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A novel approach to assessing the commercial opportunities for greenhouse gas removal technology value chains: Developing the case for a negative emissions credit in the UK

Platt, Devon, Workman, Mark, Hall, Stephen
Journal of cleaner production 2018 v.203 pp. 1003-1018
afforestation, biochar, biomass, carbon, carbon markets, carbon sequestration, credit, decision making, econometric models, emissions, energy, energy policy, environmental policy, greenhouse gases, income, industry, land policy, market development, marketing policy, model validation, oils, supply chain, temperature, United Kingdom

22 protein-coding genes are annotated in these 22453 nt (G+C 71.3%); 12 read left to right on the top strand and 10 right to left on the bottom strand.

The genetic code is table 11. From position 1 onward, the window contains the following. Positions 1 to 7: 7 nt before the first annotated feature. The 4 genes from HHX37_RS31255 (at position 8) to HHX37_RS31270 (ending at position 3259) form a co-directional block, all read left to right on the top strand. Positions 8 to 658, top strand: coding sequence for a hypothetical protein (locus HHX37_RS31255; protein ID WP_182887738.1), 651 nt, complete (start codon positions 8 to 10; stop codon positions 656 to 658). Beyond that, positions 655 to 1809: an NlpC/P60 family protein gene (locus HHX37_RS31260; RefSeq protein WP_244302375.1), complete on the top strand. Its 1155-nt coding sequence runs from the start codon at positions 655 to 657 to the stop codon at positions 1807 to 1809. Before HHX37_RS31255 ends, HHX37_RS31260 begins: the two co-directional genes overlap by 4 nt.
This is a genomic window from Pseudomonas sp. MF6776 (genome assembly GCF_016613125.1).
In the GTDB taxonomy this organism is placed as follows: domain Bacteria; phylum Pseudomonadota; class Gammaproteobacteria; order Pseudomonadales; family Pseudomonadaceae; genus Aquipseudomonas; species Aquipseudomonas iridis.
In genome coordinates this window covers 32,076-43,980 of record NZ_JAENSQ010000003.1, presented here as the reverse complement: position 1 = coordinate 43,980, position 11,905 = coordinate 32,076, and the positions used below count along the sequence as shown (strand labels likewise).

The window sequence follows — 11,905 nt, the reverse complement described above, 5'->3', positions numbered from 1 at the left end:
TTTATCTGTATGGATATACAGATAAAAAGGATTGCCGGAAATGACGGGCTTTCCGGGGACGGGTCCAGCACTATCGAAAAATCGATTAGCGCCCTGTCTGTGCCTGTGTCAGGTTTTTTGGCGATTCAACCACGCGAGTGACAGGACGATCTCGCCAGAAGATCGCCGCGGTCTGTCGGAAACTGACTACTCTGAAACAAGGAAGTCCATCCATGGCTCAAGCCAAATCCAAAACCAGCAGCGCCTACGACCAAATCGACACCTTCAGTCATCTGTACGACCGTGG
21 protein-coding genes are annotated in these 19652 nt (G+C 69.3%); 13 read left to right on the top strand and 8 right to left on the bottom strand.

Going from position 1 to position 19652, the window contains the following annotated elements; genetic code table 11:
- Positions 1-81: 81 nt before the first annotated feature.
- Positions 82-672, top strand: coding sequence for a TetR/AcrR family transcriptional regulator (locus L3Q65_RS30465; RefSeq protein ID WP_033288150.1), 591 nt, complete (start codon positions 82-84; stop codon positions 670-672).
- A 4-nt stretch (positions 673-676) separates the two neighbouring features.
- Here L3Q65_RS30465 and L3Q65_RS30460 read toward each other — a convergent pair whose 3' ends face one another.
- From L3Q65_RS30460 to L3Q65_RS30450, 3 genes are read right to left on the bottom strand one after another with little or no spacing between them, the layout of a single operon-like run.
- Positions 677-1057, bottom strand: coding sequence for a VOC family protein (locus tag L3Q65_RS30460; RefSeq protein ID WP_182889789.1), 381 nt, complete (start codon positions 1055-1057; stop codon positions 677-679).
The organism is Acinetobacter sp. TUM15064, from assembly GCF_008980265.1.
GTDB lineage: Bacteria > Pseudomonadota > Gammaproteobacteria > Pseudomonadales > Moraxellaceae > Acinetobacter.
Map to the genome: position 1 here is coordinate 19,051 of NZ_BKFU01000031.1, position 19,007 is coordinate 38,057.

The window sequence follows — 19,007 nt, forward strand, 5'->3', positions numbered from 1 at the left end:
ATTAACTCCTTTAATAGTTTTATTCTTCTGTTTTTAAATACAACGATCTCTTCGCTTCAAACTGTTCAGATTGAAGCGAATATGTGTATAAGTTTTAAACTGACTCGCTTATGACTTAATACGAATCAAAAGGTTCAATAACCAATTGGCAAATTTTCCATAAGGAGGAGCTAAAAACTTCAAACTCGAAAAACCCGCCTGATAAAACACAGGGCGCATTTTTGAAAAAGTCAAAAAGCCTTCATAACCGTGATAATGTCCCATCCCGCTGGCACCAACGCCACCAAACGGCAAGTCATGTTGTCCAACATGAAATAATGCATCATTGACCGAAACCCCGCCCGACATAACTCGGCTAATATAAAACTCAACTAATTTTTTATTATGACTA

In the UK the development of greenhouse gas removal (GGR) technologies at scale by 2050 is seen as an increasingly urgent imperative; necessary to ensure alignment of the UK's carbon targets with international efforts to limit the global temperature increase to 2 °C or less. As such, GGR is an increasingly critical topic for UK climate policy. So far, GGR research has focused on top-down assessment of techno-environmental potential and carbon abatement costs - an approach which aids integrated assessment modelling but does not provide the commercially relevant analysis necessary to understand potential routes to market for this sector. This research reduces this knowledge gap by employing a novel bottom-up perspective to determine the financial opportunities available to GGR business models in Biomass heavy UK energy scenarios. This delivers results relevant to national and sectorial policy and decision making, by quantifying revenue opportunities from future GGR value chains, as well as business model performance. It also informs the innovation, policy, and regulatory environment required to ensure market development and resilience of different revenue streams. The work concludes that energy market policy - specifically access to a carbon credit mechanism - has by far the greatest near term opportunity to drive the negative emissions technologies we assess. This is because the values in this market far outweigh those in related supply chains such as: enhanced oil recovery, afforestation payments, biochar markets, and industry and commercial uses of captured carbon. This data shows that negative emissions technologies in the UK, should not be led by agricultural and land use policy, but should be integrated with energy policy. To do this, the development of a carbon storage credit mechanism analogous to the existing carbon price floor is key. As a proof of concept for a novel method to generate commercially relevant insights for GGR scale up, the research clearly demonstrates that the value pool method provides critical insights to assist GGR development and could form the basis of further work.